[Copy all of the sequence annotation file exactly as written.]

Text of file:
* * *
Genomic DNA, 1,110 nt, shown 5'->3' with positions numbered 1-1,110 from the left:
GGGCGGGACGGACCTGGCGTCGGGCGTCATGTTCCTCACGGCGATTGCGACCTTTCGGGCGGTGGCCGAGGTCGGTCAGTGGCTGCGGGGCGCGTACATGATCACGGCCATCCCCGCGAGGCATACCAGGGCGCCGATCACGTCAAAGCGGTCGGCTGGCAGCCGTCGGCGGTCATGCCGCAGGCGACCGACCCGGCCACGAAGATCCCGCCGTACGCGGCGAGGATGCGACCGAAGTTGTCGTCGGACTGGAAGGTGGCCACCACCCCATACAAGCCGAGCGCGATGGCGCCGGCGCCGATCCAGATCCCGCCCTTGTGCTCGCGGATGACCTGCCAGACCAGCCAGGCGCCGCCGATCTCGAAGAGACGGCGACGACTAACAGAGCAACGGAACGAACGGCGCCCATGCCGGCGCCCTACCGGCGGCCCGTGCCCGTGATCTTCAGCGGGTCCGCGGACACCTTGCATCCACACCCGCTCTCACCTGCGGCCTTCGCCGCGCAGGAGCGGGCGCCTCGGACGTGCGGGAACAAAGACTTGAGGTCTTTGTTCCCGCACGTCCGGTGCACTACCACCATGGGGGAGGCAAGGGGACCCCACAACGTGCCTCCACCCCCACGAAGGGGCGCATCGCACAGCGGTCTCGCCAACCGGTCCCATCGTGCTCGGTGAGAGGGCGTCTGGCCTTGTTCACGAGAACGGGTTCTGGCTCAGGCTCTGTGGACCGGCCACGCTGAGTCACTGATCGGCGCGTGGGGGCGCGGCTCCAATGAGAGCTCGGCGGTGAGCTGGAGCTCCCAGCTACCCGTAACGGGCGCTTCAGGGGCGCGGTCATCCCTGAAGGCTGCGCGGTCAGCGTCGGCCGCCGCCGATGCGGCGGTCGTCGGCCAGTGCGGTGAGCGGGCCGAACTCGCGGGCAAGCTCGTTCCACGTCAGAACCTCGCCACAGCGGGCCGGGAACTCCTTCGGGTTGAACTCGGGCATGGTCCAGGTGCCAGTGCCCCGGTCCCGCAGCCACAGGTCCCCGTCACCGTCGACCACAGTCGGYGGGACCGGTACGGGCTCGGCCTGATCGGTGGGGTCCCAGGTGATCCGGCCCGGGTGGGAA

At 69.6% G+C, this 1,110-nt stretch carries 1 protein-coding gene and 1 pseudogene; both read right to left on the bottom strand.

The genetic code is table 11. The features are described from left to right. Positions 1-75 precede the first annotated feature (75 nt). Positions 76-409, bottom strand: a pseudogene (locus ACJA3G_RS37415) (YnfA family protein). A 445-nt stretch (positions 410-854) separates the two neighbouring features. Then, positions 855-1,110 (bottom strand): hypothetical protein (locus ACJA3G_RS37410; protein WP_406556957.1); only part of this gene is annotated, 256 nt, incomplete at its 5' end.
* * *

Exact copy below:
Genomic DNA, 1,110 nt, shown 5'->3' with positions numbered 1-1,110 from the left:
GGGCGGGACGGACCTGGCGTCGGGCGTCATGTTCCTCACGGCGATTGCGACCTTTCGGGCGGTGGCCGAGGTCGGTCAGTGGCTGCGGGGCGCGTACATGATCACGGCCATCCCCGCGAGGCATACCAGGGCGCCGATCACGTCAAAGCGGTCGGCTGGCAGCCGTCGGCGGTCATGCCGCAGGCGACCGACCCGGCCACGAAGATCCCGCCGTACGCGGCGAGGATGCGACCGAAGTTGTCGTCGGACTGGAAGGTGGCCACCACCCCATACAAGCCGAGCGCGATGGCGCCGGCGCCGATCCAGATCCCGCCCTTGTGCTCGCGGATGACCTGCCAGACCAGCCAGGCGCCGCCGATCTCGAAGAGACGGCGACGACTAACAGAGCAACGGAACGAACGGCGCCCATGCCGGCGCCCTACCGGCGGCCCGTGCCCGTGATCTTCAGCGGGTCCGCGGACACCTTGCATCCACACCCGCTCTCACCTGCGGCCTTCGCCGCGCAGGAGCGGGCGCCTCGGACGTGCGGGAACAAAGACTTGAGGTCTTTGTTCCCGCACGTCCGGTGCACTACCACCATGGGGGAGGCAAGGGGACCCCACAACGTGCCTCCACCCCCACGAAGGGGCGCATCGCACAGCGGTCTCGCCAACCGGTCCCATCGTGCTCGGTGAGAGGGCGTCTGGCCTTGTTCACGAGAACGGGTTCTGGCTCAGGCTCTGTGGACCGGCCACGCTGAGTCACTGATCGGCGCGTGGGGGCGCGGCTCCAATGAGAGCTCGGCGGTGAGCTGGAGCTCCCAGCTACCCGTAACGGGCGCTTCAGGGGCGCGGTCATCCCTGAAGGCTGCGCGGTCAGCGTCGGCCGCCGCCGATGCGGCGGTCGTCGGCCAGTGCGGTGAGCGGGCCGAACTCGCGGGCAAGCTCGTTCCACGTCAGAACCTCGCCACAGCGGGCCGGGAACTCCTTCGGGTTGAACTCGGGCATGGTCCAGGTGCCAGTGCCCCGGTCCCGCAGCCACAGGTCCCCGTCACCGTCGACCACAGTCGGYGGGACCGGTACGGGCTCGGCCTGATCGGTGGGGTCCCAGGTGATCCGGCCCGGGTGGGAA

At 69.6% G+C, this 1,110-nt stretch carries 1 protein-coding gene and 1 pseudogene; both read right to left on the bottom strand.

The genetic code is table 11. The features are described from left to right. Positions 1-75 precede the first annotated feature (75 nt). Positions 76-409, bottom strand: a pseudogene (locus ACJA3G_RS37415) (YnfA family protein). A 445-nt stretch (positions 410-854) separates the two neighbouring features. Then, positions 855-1,110 (bottom strand): hypothetical protein (locus ACJA3G_RS37410; protein WP_406556957.1); only part of this gene is annotated, 256 nt, incomplete at its 5' end.